You have shot at a wide variety of locations in the Desert Southwest regions, what do you think makes the area so unique for photographers?

The road trip through the Four Corners where the states Arizona, Utah, New Mexico and Colorado meet is the most life-changing adventure there is in the Desert Southwest. The journey takes you on a big loop called the Grand Circle and unveils a very diverse landscape, from winding rivers to ravine canyons, rugged badlands to spectacular red rock formations. Often referred to as the Colorado Plateau, the area is heaven for landscape photography. Every turn presents endless opportunities for photography enthusiasts to capture the beauty of this magical landscape. The Desert Southwest boasts a rich habitat for a variety of birds, reptiles and mammals, making it both a challenging and rewarding venue for wildlife photography. 

Furthermore, the Colorado Plateau is also known for its dark, star-filled night skies due to its high elevation and minimal light pollution. The region is home to many International Dark Sky places: Chaco Culture National Historical Park in New Mexico, Grand Canyon-Parashant National Monument in Arizona, Natural Bridges National Monument in Utah (the very first officially designated International Dark Sky Park in Utah), and Mesa Verde National Park in Colorado have some of the finest dark skies in the country. 

Do you have two or three particular locations that you look on most fondly?

East Pocket (Edge of the World) in Flagstaff, Arizona. Standing on a cliff at the near edge of the world, in the heart of Coconino National Forest, surrounded by pine trees, watching the Perseid meteor shower is something I will remember for the rest of my life. The night was long and dark, with occasional shooting stars traversing the night sky, burning and blazing different green hues. The view of the world was like no other. [See below.]

Brasstown Bald is the highest point in the state of Georgia. My early days of night sky photography started here, and Brasstown Bald will always hold a special place in my heart because of this. A two-hour drive away from the bustling city, I often sought solace here under the blanket of the night sky filled with thousands of stars. [See below.]

Have you had any strange or unusual experiences while on your shoots?

I’ve had many strange experiences, but one incident remains vivid in my memory. I was camping in the Appalachians in Georgia. The campground was located just a mile away from the summit of Springer Mountain, the southernmost tip of the Appalachian Trail. I woke early to hike up the rest of the trail to the summit in order to capture the sunrise. My legs were already sore after hiking seven miles the previous day to get to the campsite.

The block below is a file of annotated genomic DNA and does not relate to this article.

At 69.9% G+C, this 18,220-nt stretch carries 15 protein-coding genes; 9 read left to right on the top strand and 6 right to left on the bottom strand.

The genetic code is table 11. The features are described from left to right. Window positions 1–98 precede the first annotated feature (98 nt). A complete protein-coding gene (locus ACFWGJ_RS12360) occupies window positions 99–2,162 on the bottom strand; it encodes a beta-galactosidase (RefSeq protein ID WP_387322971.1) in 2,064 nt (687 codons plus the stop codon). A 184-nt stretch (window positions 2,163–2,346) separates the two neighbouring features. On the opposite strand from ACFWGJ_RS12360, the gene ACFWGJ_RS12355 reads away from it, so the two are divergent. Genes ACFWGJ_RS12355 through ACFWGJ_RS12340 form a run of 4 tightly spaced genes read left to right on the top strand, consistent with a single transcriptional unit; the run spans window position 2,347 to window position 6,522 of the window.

The forest was misty and mystical, with wildflower blooms in abundance. I couldn’t resist capturing spontaneous shots along the trail. Upon reaching the summit, I was met with a warning sign indicating aggressive bear activity. I ignored it and went up near the edge of the cliff.

The thick mist enveloped everything, reducing visibility to zero. Alone in this eerie setting, I set up my gear and sat there composing shots of the trees. After about an hour of shooting, I started to gather my equipment and prepare myself for the hike back to the campground, when suddenly a black bear appeared behind me, staring me right in the eyes. I froze with fear. The bear was between me and the only way back to camp, and I couldn’t run the other way either. My heart pounded, and the thought of becoming a meal for the bear brought sweat down my brow. 

The only thing in my hand was a tripod, and I held it tight, ready to fight to the death if the bear were to attack. I stood my ground and stared back intensely into the bear’s eyes for what felt like an eternity. I was ready to charge if it moved one step closer, but miraculously, it just turned around and disappeared back into the wilderness from whence it came. A wave of relief washed over me as I realised I had escaped unscathed, grateful to have another chance at life. 

I know that one of the locations that you want to explore more is the Bisti Badlands. What makes this such an appealing challenge for you?

I was astonished by the sight of these otherworldly sandstone formations in Ah-Shi-Sle-Pah Wilderness, a Navajo Nation land in northwestern New Mexico, nestled between Chaco Canyon and Bisti De-Na-Zin Wilderness. In this remote area, there’s a field of hoodoos: rock formations that have been sculpted by relentless forces of wind and rain over thousands of years. The vast expanse of this desolate landscape takes one’s breath away, evoking Mother Nature’s artistic prowess. This is truly the valley of dreams, with the Alien Throne at its heart. The name is fitting! [See below.]